'Oh I Do Like To Be Beside The Seaside' came about firstly because I was commissioned to write a story for the World Horror Convention souvenir book and, as the event was to take place in Brighton, it seemed logical to set a tale on the South coast of England.
"I had written a fantasy novel, Calabash, some years earlier, hinting at the dark madness of such seaside towns, which are the antithesis of their Mediterranean counterparts. I thought of the depressing Morrissey song "Every Day is Like Sunday", which captures the awfulness of English resorts.
"Coincidentally, Kim Newman and I were discussing the inherent creepiness of pantomime dames, and I decided it was time to give vent to my horror of these coastal pleasure domes. I wish I'd thought to include screaming gangs of hen-nighters as well. And I thought it was a nice touch to have everyone in the story telling the hero to 'fuck off' until he finally does.
100. A typical example of the late 20th century midlist author, Christopher Fowler was born in the less attractive part of Greenwich in 1953, the son of a scientist and a legal secretary. He went to a London Guild school, Colfe's, where, avoiding rugby by hiding in the school library, he was able to begin plagiarising in earnest. He published his first novel, Roofworld, described as 'unclassifiable', while working as an advertising copywriter. He left to form The Creative Partnership, a company that changed the face of film marketing, and spent many years working in film, creating movie posters, tag lines, trailers and documentaries, using his friendship with Jude Law to get into nightclubs.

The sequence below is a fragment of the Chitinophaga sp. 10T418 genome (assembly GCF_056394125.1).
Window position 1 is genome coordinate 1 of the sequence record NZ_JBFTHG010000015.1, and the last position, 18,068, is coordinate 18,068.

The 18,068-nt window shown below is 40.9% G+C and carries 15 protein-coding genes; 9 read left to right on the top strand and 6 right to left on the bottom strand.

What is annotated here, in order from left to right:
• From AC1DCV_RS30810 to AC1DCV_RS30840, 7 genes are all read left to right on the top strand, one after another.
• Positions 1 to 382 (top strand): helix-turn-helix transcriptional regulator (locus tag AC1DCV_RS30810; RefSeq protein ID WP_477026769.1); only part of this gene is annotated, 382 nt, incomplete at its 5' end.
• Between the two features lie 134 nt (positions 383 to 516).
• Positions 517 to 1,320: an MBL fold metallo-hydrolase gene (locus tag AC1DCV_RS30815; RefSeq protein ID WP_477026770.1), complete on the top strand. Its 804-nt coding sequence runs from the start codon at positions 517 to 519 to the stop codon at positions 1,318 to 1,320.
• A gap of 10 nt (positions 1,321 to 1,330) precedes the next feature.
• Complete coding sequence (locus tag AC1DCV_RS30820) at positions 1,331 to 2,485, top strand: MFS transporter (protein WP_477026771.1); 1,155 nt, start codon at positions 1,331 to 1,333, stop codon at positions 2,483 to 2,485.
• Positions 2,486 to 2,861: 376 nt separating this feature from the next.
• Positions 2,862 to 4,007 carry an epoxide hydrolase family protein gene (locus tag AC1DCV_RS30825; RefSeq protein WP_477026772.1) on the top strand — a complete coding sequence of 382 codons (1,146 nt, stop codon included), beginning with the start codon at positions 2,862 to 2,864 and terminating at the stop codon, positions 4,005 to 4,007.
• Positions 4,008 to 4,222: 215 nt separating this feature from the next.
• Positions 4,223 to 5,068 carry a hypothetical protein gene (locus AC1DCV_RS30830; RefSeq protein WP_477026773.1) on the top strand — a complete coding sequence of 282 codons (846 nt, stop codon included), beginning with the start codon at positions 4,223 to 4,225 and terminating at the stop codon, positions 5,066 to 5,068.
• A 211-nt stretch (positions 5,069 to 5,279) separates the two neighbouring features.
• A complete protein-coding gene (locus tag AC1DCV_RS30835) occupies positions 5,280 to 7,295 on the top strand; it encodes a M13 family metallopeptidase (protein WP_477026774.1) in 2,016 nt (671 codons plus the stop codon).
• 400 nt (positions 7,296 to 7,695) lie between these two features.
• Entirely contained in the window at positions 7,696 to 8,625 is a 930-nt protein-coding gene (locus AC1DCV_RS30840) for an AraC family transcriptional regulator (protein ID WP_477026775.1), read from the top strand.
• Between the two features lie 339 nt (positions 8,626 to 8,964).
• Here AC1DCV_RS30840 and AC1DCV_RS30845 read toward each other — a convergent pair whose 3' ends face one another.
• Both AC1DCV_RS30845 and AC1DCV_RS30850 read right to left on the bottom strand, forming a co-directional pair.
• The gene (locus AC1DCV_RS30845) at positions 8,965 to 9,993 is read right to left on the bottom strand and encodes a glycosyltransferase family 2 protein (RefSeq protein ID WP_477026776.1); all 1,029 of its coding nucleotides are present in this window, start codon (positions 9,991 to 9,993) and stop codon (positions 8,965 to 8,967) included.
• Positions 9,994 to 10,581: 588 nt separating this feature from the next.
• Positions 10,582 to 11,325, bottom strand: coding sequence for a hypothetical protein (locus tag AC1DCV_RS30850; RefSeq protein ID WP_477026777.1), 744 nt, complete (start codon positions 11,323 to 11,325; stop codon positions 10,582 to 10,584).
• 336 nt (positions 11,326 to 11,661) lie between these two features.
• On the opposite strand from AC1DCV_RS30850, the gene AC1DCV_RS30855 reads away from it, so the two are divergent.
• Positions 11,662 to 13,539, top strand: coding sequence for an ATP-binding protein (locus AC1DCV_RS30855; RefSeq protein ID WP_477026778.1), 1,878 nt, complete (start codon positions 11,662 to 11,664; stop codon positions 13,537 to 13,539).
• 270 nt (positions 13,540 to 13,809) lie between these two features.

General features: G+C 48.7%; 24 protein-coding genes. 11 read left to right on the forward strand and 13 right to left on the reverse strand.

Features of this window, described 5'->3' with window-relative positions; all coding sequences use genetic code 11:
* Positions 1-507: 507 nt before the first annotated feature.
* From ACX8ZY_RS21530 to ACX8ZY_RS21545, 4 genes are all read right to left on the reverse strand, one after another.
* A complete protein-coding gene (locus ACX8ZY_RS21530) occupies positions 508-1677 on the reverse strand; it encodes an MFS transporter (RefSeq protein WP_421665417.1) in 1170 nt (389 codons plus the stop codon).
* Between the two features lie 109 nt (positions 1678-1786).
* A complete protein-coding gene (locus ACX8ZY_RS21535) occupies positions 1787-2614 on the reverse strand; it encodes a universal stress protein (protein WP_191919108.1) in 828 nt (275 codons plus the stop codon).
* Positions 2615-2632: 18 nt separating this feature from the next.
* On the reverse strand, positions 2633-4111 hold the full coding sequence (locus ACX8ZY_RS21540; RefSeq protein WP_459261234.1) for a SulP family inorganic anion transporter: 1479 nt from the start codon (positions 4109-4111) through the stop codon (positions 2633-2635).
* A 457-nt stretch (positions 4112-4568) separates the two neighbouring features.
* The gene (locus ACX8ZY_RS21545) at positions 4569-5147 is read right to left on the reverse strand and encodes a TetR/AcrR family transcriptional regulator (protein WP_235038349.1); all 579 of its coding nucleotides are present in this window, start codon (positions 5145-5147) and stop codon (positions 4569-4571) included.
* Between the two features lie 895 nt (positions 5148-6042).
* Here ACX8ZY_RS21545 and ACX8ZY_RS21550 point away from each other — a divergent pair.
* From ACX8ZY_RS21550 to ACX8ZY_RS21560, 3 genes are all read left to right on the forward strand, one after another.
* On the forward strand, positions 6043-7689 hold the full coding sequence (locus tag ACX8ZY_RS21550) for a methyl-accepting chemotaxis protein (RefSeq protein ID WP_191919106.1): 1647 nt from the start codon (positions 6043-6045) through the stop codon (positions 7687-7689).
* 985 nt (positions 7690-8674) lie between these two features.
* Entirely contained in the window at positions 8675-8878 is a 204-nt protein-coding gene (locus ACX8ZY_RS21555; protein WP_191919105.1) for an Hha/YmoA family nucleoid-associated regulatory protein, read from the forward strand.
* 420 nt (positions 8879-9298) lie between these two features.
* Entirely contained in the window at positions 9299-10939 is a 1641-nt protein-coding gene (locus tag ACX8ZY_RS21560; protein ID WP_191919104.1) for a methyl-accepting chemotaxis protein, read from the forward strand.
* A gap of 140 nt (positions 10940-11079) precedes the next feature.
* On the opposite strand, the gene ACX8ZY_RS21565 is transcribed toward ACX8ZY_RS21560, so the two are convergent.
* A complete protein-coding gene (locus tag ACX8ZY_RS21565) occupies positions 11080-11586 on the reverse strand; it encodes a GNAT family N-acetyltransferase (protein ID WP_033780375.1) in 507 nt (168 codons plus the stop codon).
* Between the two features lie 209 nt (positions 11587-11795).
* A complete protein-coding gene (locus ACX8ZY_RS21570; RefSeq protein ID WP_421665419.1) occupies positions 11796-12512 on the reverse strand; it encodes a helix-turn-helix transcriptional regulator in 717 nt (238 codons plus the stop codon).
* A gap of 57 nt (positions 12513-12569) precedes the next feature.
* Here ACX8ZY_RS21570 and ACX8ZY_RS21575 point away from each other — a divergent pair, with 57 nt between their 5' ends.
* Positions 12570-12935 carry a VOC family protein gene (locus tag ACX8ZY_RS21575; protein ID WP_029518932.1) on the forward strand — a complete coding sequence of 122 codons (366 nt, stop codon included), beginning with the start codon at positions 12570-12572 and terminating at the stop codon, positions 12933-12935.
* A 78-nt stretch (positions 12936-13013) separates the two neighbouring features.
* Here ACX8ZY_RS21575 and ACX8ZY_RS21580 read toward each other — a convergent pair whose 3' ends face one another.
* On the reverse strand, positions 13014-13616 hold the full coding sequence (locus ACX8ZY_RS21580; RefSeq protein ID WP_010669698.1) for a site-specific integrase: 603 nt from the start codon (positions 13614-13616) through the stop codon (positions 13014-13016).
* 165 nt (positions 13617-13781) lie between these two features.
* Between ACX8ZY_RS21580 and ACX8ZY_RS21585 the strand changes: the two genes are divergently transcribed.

During this time Fowler achieved several pathetic schoolboy fantasies, releasing an appalling Christmas pop single, becoming a male model, posing as the villain in a Batman comic, creating a stage show, writing rubbish in Hollywood, running a night club, appearing in the Pan Books of Horror and standing in for James Bond.
Now the author of over forty novels and short story collections, including his award-winning memoir Paperboy and its sequel Film Freak, he writes the Bryant & May mystery novels, recording the adventures of two Golden Age detectives in modern-day London.
In 2015 he won the CWA Dagger In The Library award for his detective series, once described by his former publisher as 'unsaleable'.
Fowler is still alive and one day plans to realise his ambition to become a Forgotten Author himself.